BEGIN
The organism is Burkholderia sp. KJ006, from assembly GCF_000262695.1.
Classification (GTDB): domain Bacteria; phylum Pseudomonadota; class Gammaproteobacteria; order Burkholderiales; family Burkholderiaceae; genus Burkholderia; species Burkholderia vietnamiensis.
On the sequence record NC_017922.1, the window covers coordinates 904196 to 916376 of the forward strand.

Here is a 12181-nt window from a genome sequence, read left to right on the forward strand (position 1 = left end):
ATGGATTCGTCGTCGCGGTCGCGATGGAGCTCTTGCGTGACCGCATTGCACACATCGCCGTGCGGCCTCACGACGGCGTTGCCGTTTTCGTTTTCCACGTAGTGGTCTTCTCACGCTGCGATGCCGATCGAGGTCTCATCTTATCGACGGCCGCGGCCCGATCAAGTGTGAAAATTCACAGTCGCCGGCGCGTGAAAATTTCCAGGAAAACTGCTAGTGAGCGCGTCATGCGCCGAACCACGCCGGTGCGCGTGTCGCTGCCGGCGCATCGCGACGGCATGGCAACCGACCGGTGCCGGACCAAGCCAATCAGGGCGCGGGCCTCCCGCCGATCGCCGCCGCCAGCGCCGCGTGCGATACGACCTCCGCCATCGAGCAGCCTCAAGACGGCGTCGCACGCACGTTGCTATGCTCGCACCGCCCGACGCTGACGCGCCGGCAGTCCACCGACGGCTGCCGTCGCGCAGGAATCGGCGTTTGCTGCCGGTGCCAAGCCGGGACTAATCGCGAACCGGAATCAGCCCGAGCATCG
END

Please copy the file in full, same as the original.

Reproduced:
The organism is Burkholderia sp. KJ006, from assembly GCF_000262695.1.
Classification (GTDB): domain Bacteria; phylum Pseudomonadota; class Gammaproteobacteria; order Burkholderiales; family Burkholderiaceae; genus Burkholderia; species Burkholderia vietnamiensis.
On the sequence record NC_017922.1, the window covers coordinates 904196 to 916376 of the forward strand.

Here is a 12181-nt window from a genome sequence, read left to right on the forward strand (position 1 = left end):
ATGGATTCGTCGTCGCGGTCGCGATGGAGCTCTTGCGTGACCGCATTGCACACATCGCCGTGCGGCCTCACGACGGCGTTGCCGTTTTCGTTTTCCACGTAGTGGTCTTCTCACGCTGCGATGCCGATCGAGGTCTCATCTTATCGACGGCCGCGGCCCGATCAAGTGTGAAAATTCACAGTCGCCGGCGCGTGAAAATTTCCAGGAAAACTGCTAGTGAGCGCGTCATGCGCCGAACCACGCCGGTGCGCGTGTCGCTGCCGGCGCATCGCGACGGCATGGCAACCGACCGGTGCCGGACCAAGCCAATCAGGGCGCGGGCCTCCCGCCGATCGCCGCCGCCAGCGCCGCGTGCGATACGACCTCCGCCATCGAGCAGCCTCAAGACGGCGTCGCACGCACGTTGCTATGCTCGCACCGCCCGACGCTGACGCGCCGGCAGTCCACCGACGGCTGCCGTCGCGCAGGAATCGGCGTTTGCTGCCGGTGCCAAGCCGGGACTAATCGCGAACCGGAATCAGCCCGAGCATCG